Jan 23, 2018 Last Updated 3:31 AM, Jan 6, 2018

Who is calling for Islamic Law?

Published: Jul 29, 2007


Dias Pradadimara and Burhaman Junedding

In mid-March this year, Philippines authorities arrested Agus Dwikarna for possession of C4 explosives. Ironically, Dwikarna's arrest has elevated the name of his Makassar-based Preparatory Committee for the Implementation of Islamic Law (Komite Persiapan Penegakan Syariat Islam or KPPSI) to national and even international attention, something he and his colleagues previously desperately tried to do but failed. Moreover, the arrest of Tamsil Linrung and Abdul Jamal Balfas - also from South Sulawesi - in the same incident has created an image of South Sulawesi as the hotbed of Islamic radicalism. Allegations in the western press that Agus Dwikarna is somehow connected with Al Qaeda strengthen this image. Is this image justified? Who is actually pushing for the implementation of Islamic Law in South Sulawesi? Islamic Law

KPPSI was formed after a series of meetings and conferences starting in 2000. Initially, in August 2000, the first Mujahidin (Arabic for 'Fighter of Jihad') congress was held in Yogyakarta. The congress aimed to 'integrate the aims and actions of all Mujahidin to implement Islamic Law'. Hundreds of activists from Islamic organisations and parties attended, along with scholars from all over Indonesia. The participants from South Sulawesi included Abdurahman A. Basalamah, former rector of the Indonesian Muslim University in Makassar, and Agus Dwikarna, who were each elected to positions on the Mujahidin Council.

In October 2000, a three-day Islamic Congress was held in Makassar, following on from an informal meeting at the Hotel Berlian in May that year. The congress was convened to discuss 'Special Autonomy for the Implementation of Islamic Law in South Sulawesi'. Jakarta politicians such as A. M. Fatwa attended the congress, which was opened by the Deputy Governor of South Sulawesi. Diverse groups attended, including student activists, quasi paramilitary groups from all over South Sulawesi, and romantics from the Kahar Muzakkar era, along with active participants from the Yogyakarta congress, like Habib Husain Al-Habsyi and Abubakar Baasyir. Hundreds more participated from all over South Sulawesi. Abdul Hadi Awang, a charismatic figure from the Malaysian opposition Islamic party PAS, also attended. The congress was tightly guarded, not by the police or the army, but by a paramilitary security team known as the Lasykar Jundullah (The Army of God), allegedly to prevent 'infiltration'. The Lasykar not only guarded the toilets, they even limited access to the musholla (small mosque/ praying space) during the supposedly open and public Friday noon prayers. No wonder some participants later professed that the tight security made them feel awkward and 'controlled'. After the first Makassar congress, several results were announced. A formal body, the KPPSI was formed and authorised to pursue the final goal of implementing Islamic Law (Syariat Islam) in South Sulawesi. The Lasykar Jundullah (not yet led by Agus Dwikarna) was to become an integrated part of the KPPSI. The KPPSI itself was comprised of two main bodies, the Majelis Syuro (a largely advisory council) and the Majelis Lajnah (the Executive Council). Members of Majelis Syuro were mostly university intellectuals and ulama (religious teachers) and included not only Achmad Ali and Abdurrahman Basalamah, but also Sanusi Baco, the chair of the local branch of the New Order-created Majelis Ulama Indonesia (Indonesian Council of Islamic Scholars). The executive council was led by Abdul Aziz Kahar Muzakkar, one of the many sons of the legendary Kahar Muzakkar, who led a loosely organised rebellion in South Sulawesi in the 1950s. No wonder the movement found it hard to deflect accusations of 'nostalgia'.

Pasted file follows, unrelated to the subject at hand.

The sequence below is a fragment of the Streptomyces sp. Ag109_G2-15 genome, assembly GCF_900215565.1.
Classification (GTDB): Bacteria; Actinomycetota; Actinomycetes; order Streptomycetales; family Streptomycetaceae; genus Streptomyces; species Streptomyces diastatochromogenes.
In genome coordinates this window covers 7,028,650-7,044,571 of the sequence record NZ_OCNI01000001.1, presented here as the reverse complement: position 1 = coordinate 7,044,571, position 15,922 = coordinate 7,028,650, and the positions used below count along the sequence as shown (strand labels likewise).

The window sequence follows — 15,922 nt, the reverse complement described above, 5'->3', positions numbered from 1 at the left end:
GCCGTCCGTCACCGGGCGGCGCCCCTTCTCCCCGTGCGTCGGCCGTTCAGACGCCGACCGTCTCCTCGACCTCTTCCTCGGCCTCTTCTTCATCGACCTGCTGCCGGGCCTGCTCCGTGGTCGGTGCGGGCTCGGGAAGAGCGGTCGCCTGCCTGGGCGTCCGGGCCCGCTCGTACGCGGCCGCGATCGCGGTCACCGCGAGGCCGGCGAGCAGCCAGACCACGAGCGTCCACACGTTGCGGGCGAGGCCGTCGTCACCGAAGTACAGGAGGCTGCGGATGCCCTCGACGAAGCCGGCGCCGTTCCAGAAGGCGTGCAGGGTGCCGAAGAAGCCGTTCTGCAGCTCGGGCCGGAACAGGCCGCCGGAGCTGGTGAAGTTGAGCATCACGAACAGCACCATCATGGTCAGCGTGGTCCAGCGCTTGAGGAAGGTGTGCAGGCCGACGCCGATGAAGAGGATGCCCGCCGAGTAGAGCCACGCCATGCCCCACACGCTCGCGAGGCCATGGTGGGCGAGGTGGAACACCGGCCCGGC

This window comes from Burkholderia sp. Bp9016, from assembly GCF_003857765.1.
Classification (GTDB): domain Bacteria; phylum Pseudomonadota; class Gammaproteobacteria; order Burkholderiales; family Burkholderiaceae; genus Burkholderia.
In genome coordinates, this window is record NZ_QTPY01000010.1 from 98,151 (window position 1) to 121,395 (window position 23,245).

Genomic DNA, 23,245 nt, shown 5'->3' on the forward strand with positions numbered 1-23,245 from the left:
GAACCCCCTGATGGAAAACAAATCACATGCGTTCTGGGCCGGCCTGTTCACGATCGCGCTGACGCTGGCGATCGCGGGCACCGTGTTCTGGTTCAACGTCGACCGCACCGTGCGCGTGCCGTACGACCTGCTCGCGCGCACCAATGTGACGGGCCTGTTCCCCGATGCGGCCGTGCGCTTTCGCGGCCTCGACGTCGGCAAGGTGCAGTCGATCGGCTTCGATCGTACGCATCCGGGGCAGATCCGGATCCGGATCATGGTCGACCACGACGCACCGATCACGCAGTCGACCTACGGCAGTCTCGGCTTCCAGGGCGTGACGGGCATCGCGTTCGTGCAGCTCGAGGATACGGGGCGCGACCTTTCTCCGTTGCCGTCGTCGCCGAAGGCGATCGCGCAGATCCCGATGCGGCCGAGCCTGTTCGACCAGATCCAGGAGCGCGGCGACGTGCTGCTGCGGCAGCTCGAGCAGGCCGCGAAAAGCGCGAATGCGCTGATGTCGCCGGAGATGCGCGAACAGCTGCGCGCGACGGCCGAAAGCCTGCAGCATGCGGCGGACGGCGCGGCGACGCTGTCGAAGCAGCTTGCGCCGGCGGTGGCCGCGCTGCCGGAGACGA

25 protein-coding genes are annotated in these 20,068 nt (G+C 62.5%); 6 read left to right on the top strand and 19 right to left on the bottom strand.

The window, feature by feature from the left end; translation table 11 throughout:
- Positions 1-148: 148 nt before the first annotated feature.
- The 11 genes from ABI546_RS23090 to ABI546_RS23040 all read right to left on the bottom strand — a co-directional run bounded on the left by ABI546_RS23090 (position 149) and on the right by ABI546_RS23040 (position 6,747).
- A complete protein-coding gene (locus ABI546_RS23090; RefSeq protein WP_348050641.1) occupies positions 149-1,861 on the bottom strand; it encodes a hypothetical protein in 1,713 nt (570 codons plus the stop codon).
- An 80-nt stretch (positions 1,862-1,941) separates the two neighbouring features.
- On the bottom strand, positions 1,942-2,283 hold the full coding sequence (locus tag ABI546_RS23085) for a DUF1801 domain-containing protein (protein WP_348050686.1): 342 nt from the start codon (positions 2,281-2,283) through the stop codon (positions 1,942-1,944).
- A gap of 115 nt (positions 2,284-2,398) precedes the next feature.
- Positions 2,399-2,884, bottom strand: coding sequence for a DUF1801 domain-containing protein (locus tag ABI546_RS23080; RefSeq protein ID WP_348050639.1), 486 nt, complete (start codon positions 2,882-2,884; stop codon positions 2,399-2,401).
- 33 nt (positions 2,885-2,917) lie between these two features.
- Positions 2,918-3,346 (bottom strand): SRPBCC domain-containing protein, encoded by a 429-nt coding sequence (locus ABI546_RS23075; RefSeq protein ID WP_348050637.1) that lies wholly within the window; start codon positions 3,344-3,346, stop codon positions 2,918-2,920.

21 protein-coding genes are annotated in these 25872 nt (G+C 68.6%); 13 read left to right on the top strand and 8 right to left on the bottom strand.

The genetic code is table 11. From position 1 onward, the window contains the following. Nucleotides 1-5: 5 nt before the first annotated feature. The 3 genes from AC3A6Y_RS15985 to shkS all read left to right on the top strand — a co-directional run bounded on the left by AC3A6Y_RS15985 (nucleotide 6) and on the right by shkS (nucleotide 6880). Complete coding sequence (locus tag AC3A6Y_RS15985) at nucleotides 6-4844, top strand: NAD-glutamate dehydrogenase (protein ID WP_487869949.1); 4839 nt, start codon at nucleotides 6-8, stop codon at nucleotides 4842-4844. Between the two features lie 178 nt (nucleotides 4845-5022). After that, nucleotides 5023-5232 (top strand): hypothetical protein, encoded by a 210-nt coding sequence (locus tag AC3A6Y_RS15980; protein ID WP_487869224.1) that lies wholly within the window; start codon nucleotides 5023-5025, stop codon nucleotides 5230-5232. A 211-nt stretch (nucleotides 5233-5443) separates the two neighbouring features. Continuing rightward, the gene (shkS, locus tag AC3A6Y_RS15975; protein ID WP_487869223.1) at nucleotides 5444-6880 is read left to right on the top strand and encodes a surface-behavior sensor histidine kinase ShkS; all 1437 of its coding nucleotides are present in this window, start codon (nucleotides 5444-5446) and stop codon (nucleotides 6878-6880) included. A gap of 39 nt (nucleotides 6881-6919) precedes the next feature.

More than a year later, a second Islamic Congress was held in Makassar in December 2001. The organisers of this congress claimed wider support both for their congress and hence for the struggle. The list of members of the various committees for the congress read like a (male) Who's Who of South Sulawesi.

The governor of South Sulawesi, chair of the local parliament, and mayor of Makassar were all members of the Advisory Committee for the second congress, as were M. Yusuf Kalla (a coordinating minister in the Megawati cabinet) and Tamsil Linrung, who was later arrested together with Agus Dwikarna in the Philippines. The Steering Committee included all the rectors of Makassar's major universities, as well as the chairpersons of the local Muhammadiyah and NU branches. It is not clear to what extent these notables shared KPPSI's ideology or political agendas. As at most public events in South Sulawesi, many of these identities appeared at the congress only long enough to present a speech during the time allotted to them. Some, like the governor, sent a representative; others did not bother to show up. Nonetheless, this list of notables presented a conservative image of the movement, as the congress was organised in accordance with the existing political scene in South Sulawesi.